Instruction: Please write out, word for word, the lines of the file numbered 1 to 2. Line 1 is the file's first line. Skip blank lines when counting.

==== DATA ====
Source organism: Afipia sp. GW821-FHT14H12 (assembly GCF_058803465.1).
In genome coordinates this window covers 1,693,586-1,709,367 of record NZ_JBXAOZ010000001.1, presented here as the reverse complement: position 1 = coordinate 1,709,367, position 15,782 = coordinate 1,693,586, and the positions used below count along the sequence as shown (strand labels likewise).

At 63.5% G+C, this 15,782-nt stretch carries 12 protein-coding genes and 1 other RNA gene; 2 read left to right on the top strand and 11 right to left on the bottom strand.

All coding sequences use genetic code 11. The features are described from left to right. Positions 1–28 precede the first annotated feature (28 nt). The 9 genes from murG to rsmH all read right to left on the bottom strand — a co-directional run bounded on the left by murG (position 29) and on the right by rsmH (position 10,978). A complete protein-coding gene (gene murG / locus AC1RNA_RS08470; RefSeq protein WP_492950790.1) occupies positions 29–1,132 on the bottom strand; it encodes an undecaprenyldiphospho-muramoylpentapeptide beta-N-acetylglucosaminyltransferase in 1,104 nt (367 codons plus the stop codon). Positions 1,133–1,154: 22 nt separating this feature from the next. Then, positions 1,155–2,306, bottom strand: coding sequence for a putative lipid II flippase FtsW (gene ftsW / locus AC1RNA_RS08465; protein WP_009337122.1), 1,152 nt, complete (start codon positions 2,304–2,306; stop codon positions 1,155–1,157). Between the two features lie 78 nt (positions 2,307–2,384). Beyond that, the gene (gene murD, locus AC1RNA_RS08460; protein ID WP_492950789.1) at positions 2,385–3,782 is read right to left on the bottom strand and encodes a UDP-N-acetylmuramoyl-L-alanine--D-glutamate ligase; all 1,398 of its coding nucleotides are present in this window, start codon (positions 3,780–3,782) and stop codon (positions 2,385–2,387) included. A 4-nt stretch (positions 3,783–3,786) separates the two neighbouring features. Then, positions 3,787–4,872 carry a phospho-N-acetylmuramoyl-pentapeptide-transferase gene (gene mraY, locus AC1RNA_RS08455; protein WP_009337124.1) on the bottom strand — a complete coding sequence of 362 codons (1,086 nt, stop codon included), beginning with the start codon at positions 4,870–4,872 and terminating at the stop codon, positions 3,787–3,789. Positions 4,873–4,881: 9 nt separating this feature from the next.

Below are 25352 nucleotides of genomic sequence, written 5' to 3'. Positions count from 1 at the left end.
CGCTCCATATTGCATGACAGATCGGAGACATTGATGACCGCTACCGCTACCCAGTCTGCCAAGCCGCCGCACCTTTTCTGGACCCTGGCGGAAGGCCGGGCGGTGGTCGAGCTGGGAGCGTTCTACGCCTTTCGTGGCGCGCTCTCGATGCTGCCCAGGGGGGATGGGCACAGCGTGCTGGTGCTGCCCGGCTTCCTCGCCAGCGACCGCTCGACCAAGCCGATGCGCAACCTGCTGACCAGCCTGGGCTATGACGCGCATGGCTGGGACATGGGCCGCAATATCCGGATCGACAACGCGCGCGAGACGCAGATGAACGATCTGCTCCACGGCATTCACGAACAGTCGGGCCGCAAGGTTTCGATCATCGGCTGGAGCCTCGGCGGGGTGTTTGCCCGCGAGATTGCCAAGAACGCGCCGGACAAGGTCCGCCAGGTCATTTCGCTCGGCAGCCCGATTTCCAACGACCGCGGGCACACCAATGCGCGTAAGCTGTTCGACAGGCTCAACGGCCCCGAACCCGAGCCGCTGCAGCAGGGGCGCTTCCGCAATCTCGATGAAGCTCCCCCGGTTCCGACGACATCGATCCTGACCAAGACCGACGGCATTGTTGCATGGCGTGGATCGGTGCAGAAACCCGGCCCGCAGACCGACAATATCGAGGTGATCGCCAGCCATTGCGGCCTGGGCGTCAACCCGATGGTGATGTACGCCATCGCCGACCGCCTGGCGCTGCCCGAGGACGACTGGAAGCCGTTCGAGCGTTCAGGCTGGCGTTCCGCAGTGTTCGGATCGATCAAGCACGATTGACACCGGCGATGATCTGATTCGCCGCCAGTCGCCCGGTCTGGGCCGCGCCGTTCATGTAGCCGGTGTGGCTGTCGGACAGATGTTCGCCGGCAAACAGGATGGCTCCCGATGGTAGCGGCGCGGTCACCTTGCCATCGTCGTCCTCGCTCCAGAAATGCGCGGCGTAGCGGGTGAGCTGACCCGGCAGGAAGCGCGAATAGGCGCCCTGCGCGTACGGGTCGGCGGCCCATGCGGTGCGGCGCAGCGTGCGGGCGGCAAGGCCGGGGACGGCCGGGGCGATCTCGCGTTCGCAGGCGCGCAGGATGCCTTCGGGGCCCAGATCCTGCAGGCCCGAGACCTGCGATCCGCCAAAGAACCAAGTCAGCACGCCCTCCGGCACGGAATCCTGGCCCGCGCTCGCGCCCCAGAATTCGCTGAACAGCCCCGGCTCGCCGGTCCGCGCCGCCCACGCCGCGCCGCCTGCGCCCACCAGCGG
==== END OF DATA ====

Source organism: Afipia sp. GW821-FHT14H12 (assembly GCF_058803465.1).
In genome coordinates this window covers 1,693,586-1,709,367 of record NZ_JBXAOZ010000001.1, presented here as the reverse complement: position 1 = coordinate 1,709,367, position 15,782 = coordinate 1,693,586, and the positions used below count along the sequence as shown (strand labels likewise).